Today: April 15, 2024
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Frozen Cinema

As far as premises for horror-thrillers go, Frozen’s is a
bizarre one. ‘Adrift on a ski lift’, if you will, it is a survival tale
in the most literal sense – three teenagers get stranded on a ski lift
and must fight for survival against the elements as the temperature
drops – but what it lacks in narrative complexity it more than makes up
for in sheer nerve-shredding tension.

Joe (Ashmore), Dan (Zegers) and Parker (Bell)
are the three enjoying a weekend away skiing, however their rest and
relaxation takes a turn towards terror when, after bribing their way on
to the slopes at the end of the day for one last run, they find
themselves left stranded dangling 40 foot high on a ski lift. The
power’s turned off, the lights go out, and then comes the dawning
realisation that they have been forgotten about by the resort’s staff,
no one will be back for a week, and the temperature is plummeting. What
to do? Bickering ensues, first, followed by a slew of ill-fated attempts
to rescue themselves that involves frostbite, horrific broken bones, and a pack of wolves that circle the doomed trio like vultures.

Adam Green, who made a name for himself with the no-budget horror Hatchet, for which he is currently working on a sequel, writes and directs this tense thriller,
and makes fine use of the sparse setting. Opting to shoot on location
rather than seconding his cast and crew to a nice warm soundstage and
filling in the snow and ice covered mountain backdrop with green screen
CG falsities, he constructs a real world feel that truly chills. The ski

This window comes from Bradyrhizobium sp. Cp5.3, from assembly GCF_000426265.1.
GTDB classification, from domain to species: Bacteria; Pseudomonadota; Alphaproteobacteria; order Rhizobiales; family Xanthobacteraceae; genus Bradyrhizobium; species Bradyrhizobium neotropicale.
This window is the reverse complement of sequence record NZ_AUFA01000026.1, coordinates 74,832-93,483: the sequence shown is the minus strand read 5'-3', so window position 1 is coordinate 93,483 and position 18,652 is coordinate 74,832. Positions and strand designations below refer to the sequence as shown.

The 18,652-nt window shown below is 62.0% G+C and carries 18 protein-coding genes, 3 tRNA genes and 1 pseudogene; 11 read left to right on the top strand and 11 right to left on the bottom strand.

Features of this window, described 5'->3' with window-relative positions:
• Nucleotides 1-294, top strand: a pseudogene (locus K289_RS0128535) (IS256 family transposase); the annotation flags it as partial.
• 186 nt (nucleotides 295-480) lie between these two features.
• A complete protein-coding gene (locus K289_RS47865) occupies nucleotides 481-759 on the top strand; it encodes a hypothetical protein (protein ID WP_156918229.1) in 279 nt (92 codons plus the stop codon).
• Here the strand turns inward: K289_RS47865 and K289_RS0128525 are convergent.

lift on which the ‘action’ takes place becomes a claustrophobic locale
too, with the trio hemmed in with nowhere to turn, the ground lurking
below them too far to drop to, and the ice-covered cables above them a
hand-slashing wrap of devilish wires that make climbing to safety a
perilous endeavour too.

Opting to crank-up the tension slowly as the three realise that their
fate is in their own hands, Green orchestrates a number of grizzly set
pieces that underscore the precarious nature of their position, and
kudos must go to the sound effects team for some excellent work that
will have even the most seasoned genre blood-hound wincing. Yet despite all the good work, there is the nagging sensation that something is missing.

The three teenagers themselves, although competently played, are too
thinly drawn to ever truly engage the audience in their plight. The
dynamic – childhood friends Dan and Joe, and Dan’s new girlfriend Parker
– gives rise to jealousy and squabbling, and there’s an unhealthy dose
of blame bandied around as conditions deteriorate and panic sets in. Yet
none of the characters are convincing enough. Backstories are shared,
and emotional moments carved out, but there is never the sense of dread
that comes when an audience is one hundred per cent emotionally invested
in the plight of their on screen alter egos. Green also misses a few
tricks, and never makes the most of the vertiginous ski lift setting.
Hanging from a frozen wire with death an almost certainty were one to
fall, it’s not just the elements and the animals lurking in the trees
beneath that creates the tensions, yet this is an aspect Green fails to
capitalise on, surprisingly given his devotion to shooting the film as
real as possible. Despite these missteps and imperfections though,
Frozen is an entertaining and effective little chiller indeed.

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